All told I created nine separate foreground layers to assemble the final image and achieve the look I had been seeking. To finish off the piece, I selectively erased some of the background yellow on the tarot card being “painted” to create the illusion of the artist adding the finishing touches on a new card of Good Fortune. Likewise, the surface of the card on the right was erased to give the appearance of a stack of blank cards waiting to be brought to life.

Yes, it was a lot more effort than I’d been anticipating, but I was more than happy with the results, and She who creates Good Fortune was one of the best received images in my summer solo show.

She who creates Good Fortune

She who creates Good Fortune

During the run of Tales from the Vinyl Dimension this past summer at the Pannikin, La Jolla, a VERY terrible thing happened…

One of my toys went missing!

IMG_6835

Wolfman taking a swipe at a kewpie car

And not just any toy, my vintage Wolfman flashlight figure purchased a few years ago from a dealer at Comic-Con. Wolfman has appeared in a handful of my photos, most notably terrorizing a kewpie car as it exited a funhouse tunnel in Financial Freewheeling and the futile pursuit of the American Dream (right).

As part of the gallery installation I’d placed toys in front of each of the 12 x 12″ portraits that rimmed the highest walls of the space. With the actual toy present, visitors to the gallery could better sense the true size of the faces that were looking down from the walls. Where these portraits were printed “life size”, the subjects were little tiny toys shot with the digital macro setting of my Canon Elf (using a tripod fabricated from Legos).

IMG_1621

Each toy standing below their portrait was pretty much on its own without much in the way of safety or security. The Wolfman was one exception, as his clawed feet did not balance will on the wooden ledge, so he was held in place by a small mountain of modeling putty.

One afternoon after strolling down the hill with my laptop I entered the Pannikin to discover that the Wolfman was gone — vanished into thin air! I searched the ledge where he had been standing; no luck. I inquired with the staff; nope, he had not been found and turned in. Not cool. Nope, not cool at all. This would require drastic measures. I headed home and created this:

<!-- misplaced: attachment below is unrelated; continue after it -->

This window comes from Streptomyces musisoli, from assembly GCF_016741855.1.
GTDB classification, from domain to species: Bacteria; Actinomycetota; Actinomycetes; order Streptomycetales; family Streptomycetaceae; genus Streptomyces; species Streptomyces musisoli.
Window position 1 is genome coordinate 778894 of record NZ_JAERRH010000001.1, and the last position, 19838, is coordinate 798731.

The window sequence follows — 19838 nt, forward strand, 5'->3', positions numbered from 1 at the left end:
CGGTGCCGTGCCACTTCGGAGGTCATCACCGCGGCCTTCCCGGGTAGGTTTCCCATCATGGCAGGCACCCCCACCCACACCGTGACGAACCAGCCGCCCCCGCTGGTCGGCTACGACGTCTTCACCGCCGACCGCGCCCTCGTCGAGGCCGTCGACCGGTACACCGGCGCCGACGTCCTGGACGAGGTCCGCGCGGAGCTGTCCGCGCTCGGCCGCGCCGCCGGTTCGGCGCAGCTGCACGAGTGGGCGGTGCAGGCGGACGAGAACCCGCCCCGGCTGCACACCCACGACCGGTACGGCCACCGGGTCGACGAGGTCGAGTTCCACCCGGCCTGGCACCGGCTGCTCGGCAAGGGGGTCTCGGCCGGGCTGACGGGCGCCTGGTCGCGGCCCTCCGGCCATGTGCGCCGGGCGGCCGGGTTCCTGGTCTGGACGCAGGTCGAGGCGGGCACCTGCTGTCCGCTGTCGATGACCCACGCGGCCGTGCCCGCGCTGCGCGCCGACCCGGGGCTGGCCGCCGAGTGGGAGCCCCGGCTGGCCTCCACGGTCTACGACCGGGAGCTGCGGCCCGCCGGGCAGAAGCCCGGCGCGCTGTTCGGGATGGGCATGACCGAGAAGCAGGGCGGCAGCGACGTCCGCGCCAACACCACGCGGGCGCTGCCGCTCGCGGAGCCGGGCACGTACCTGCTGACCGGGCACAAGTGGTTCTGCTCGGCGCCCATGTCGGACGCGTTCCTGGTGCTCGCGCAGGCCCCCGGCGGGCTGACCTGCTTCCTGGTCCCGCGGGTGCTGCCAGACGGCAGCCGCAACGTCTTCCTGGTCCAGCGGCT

Missing Poster

The Pannikin sees a LOT of traffic — regulars buying their morning coffee, students studying in the afternoons, plenty of moms and dads pushing strollers. Had Wolfman fallen from his perch I thought there was a good chance that he’d been picked up by one of the stroller kids, whose parents might find it odd that there precious toddler was shaking a hairy beast instead of his or her rattle.

I tacked up the poster next to Frankenstein, hoping that my stab at humor might motivate someone (like a stroller mom or dad) to recognize and return my beloved missing Wolfman.

A few days passed and, sure enough, the Wolfman was returned! If I am to believe the story that was related to me, one morning a homeless man stumbled through the door and without saying a word placed the Wolfman on the counter, then left. Wolfman was back! I pulled down my MISSING poster and in its place pinned up an replacement: FOUND!

Anyway, in the wake of this trauma I began to imagine a whole series of “missing” posters for each of the portraits I’d shot for the exhibit. Take a look!

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Horror ShirtSo, what do I plan on doing with all of these crazy posters? All kinds of things! The first is to make them available on shirts through my Zazzle store. I currently have 30 or so designs available featuring most of the toys and figures I had on display during my show. More still to come and I’m hoping to extend the line to include other products.

Stay tuned!